As well as confirming the financial close, EDF has revealed the key contract awards for Neart na Gaoithe. The project will use 8-megawatt turbines from Siemens Gamesa. Turbine assembly will take place at the Port of Dundee. Eyemouth Harbour is the preferred option for the operations base that will support 50 full-time jobs during the 25-year project lifetime. The 54 jackets will be supplied and installed by Saipem. “A number” will be built by the local BiFab yard in Scotland.
Ireland’d ESB has taken a 50 percent stake in EDF’s 450-megawatt Neart na Gaoithe offshore wind project off the east coast of Scotland. Financial details have not been disclosed.
ESB controls Ireland’s transmission and distribution networks as well as generating 42 percent of the island of Ireland’s power.
The news came as EDF announced it had reached financial close on the project, which it acquired last year from Mainstream Renewable Power. The project has a 15-year Contract for Difference with the U.K. government at a price of £114.39 per megawatt hour ($147.89).
Earlier this month ESB sealed a partnership with Norwegian oil firm and offshore wind developer Equinor. The pair will collaborate on joint bids in Ireland’s own offshore wind tenders.
“Offshore wind is one of the main technologies underpinning the clean electricity systems that will power our societies into the future. This investment in the Neart na Gaoithe project builds on significant ESB involvement in offshore wind off the Irish coast as ESB develops its experience to assist Ireland deliver its Climate Action Plan,” said Pat O’Doherty, CEO, ESB.
Ireland’s Renewable Electricity Support Scheme (RESS) is expected expected to yield around 3.5 gigawatts of offshore wind projects.
The first round requires winning bidders to grid-connect before the end of 2022. It had previously been expected that the initial round would require grid connection by the end of 2020 to help the country get closer to its clinate targets by the end of that year. That would have ruled out offshore wind.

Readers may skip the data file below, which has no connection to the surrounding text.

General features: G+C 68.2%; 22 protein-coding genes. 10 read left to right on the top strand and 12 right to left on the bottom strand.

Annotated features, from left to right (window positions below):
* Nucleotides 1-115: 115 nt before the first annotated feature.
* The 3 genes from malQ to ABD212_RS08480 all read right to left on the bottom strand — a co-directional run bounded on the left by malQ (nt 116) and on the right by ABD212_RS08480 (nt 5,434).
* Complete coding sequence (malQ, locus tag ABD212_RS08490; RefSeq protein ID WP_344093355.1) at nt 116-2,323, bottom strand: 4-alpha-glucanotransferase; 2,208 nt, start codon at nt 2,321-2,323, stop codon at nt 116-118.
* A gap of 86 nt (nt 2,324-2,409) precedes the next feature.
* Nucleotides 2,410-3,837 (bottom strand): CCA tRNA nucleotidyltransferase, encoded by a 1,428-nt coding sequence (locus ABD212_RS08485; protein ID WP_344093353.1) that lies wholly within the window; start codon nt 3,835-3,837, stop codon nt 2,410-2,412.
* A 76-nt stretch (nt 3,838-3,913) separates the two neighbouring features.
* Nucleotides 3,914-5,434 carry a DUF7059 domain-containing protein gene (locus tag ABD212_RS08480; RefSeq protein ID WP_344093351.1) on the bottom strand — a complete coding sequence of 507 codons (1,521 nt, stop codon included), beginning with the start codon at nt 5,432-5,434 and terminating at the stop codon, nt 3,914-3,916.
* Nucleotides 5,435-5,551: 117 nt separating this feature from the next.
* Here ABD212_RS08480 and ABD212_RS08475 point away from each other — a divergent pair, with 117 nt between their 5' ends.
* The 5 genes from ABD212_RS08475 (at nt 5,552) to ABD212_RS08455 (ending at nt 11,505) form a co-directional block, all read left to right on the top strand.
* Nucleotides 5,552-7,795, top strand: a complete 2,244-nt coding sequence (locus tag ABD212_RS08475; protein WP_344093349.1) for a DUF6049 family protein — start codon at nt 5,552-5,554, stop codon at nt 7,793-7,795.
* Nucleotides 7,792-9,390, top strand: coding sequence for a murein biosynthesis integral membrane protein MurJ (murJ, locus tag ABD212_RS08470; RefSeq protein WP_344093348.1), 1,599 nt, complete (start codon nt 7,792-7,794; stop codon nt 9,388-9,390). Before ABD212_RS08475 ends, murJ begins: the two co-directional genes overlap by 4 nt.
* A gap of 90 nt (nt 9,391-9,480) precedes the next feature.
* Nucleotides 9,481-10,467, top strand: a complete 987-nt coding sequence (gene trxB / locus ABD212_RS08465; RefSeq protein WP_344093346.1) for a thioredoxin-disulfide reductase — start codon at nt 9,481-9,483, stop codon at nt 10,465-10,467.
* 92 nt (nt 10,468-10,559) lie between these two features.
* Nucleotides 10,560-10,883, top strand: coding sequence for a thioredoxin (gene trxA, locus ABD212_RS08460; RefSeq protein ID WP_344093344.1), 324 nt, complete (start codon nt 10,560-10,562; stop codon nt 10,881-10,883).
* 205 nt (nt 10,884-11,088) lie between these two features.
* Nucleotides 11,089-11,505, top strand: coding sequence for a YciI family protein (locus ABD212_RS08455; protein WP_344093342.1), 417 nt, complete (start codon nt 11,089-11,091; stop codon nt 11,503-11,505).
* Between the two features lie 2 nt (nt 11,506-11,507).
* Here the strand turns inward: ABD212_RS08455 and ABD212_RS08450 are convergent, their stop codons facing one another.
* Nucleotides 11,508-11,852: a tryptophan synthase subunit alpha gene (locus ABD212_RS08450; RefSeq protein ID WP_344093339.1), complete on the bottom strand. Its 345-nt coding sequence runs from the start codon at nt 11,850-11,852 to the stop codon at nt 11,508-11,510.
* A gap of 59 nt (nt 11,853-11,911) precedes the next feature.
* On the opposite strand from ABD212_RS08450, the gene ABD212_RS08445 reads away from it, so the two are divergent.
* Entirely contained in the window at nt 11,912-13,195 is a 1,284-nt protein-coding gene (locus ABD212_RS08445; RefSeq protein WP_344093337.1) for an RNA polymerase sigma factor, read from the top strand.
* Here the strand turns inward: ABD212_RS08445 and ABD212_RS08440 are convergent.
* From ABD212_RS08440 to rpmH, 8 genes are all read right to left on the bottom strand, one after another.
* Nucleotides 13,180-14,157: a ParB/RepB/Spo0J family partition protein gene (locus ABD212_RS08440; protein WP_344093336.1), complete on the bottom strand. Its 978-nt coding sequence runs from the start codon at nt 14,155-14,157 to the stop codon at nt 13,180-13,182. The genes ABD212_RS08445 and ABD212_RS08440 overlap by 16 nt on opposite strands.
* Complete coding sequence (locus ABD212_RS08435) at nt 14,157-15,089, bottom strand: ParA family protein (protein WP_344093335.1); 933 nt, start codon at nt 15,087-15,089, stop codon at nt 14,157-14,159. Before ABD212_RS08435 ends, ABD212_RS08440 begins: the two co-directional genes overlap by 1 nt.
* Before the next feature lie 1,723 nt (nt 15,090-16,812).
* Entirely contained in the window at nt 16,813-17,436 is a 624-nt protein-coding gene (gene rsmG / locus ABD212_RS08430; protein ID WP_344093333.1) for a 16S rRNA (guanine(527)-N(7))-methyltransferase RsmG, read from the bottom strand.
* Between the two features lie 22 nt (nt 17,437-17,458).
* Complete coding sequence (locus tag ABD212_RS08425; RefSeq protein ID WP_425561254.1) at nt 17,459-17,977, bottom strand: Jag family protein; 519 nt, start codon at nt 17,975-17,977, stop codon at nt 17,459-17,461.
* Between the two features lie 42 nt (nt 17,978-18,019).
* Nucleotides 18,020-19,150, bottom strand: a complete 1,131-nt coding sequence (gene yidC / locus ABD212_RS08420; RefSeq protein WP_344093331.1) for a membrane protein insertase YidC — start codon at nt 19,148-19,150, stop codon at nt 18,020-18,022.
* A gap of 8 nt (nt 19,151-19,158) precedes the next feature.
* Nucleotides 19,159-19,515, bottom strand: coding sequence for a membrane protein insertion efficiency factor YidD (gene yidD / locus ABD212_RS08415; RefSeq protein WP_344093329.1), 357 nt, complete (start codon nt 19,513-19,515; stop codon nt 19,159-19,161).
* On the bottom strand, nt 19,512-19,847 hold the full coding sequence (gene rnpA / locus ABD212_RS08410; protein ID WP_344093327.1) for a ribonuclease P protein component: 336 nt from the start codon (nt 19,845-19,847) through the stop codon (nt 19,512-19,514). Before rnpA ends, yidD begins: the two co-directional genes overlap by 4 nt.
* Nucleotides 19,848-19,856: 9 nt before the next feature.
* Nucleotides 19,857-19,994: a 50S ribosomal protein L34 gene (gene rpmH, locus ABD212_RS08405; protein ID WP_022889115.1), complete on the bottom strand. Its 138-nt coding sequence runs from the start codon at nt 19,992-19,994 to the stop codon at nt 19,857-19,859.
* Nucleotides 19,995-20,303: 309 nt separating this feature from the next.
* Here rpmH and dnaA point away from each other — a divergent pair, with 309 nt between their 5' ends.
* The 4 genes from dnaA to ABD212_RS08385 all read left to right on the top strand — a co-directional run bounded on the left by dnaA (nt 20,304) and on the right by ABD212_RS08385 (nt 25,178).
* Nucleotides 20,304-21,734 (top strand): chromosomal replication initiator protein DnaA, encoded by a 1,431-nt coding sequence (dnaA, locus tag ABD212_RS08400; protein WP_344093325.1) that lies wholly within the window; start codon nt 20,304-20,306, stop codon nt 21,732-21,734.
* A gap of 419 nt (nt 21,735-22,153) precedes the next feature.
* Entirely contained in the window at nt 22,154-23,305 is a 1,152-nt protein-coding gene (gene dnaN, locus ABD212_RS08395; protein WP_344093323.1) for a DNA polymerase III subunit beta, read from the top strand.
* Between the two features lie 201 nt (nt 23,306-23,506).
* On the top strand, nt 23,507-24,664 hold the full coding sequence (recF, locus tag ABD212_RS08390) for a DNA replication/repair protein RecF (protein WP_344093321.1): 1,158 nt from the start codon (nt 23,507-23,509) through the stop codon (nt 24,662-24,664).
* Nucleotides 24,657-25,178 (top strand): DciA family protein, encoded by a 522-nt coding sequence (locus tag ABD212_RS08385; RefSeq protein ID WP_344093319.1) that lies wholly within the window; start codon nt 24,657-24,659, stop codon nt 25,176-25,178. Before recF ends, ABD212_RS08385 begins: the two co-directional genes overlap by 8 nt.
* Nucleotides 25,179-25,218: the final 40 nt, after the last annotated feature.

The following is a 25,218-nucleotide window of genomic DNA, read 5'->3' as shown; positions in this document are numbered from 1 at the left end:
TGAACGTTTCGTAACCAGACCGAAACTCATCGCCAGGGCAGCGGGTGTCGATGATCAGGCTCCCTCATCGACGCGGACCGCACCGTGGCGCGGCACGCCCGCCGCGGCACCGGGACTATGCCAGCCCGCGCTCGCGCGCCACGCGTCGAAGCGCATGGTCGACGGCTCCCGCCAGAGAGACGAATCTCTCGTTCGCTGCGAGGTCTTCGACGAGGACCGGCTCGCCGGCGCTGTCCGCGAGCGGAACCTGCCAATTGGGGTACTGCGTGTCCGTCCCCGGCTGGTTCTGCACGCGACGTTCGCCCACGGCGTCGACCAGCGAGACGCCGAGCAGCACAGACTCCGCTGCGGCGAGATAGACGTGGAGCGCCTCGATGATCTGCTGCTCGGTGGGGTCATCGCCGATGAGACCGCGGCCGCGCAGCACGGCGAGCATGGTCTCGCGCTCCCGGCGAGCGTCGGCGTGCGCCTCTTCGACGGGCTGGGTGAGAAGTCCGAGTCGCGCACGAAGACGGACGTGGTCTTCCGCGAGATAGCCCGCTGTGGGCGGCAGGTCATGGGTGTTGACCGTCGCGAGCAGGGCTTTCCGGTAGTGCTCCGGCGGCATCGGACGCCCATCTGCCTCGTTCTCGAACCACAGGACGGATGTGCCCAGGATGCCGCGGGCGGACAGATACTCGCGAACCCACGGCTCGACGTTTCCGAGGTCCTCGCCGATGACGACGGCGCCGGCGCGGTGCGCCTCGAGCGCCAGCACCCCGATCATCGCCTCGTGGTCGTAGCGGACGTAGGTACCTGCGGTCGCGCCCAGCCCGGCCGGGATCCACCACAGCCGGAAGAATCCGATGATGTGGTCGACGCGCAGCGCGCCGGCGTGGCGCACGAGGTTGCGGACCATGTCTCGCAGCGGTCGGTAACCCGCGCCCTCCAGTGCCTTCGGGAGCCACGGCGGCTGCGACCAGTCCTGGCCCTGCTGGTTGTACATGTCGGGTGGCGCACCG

Authorities have acknowledged the target for 40 percent of its electricity to come from renewables by end-2020 will be missed. It is also missing its emissions reduction goal. Both targets are part of its EU-level commitments. The country faces the prospect of hundreds of millions of euros in fines from Brussels as a result. In May, the minister handling the climate brief, Richard Bruton said Ireland could look to purchase carbon credits instead at a cost of €150 million ($165 million).
Ireland is aiming for 70 percent renewables in its power mix by 2030 as it looks to improve on what its own government admits is a poor record. In total around 12 gigawatts of renewable energy capacity is likely to be commissioned by the RESS program.
ESB and Equinor have said their partnership will focus on identifying sites that can be connected prior to that 2030 date. The pair said they would also be looking for opportunities to incorporate energy storage and would consider both floating and fixed-bottom projects.
Equinor is developing the 88-megawatt Hywind Tampen project, which will be the largest floating wind project once complete.
The prospect of the jackets being made in Indonesia by an Italian firm then shipped to the U.K. has proven politically sensitive. The BiFab yard has struggled and received a number of loans from the Scottish government prior to having those loans converted to a stake in the business.
Scottish energy minister Paul Wheelhouse indicated in a statement provided to GTM that it would like to see local content requirements incorporated into the U.K. government’s Contracts for Difference program.
The Scottish Government’s finance secretary Derek Mackay welcomed today's news calling it a "step in the right direction."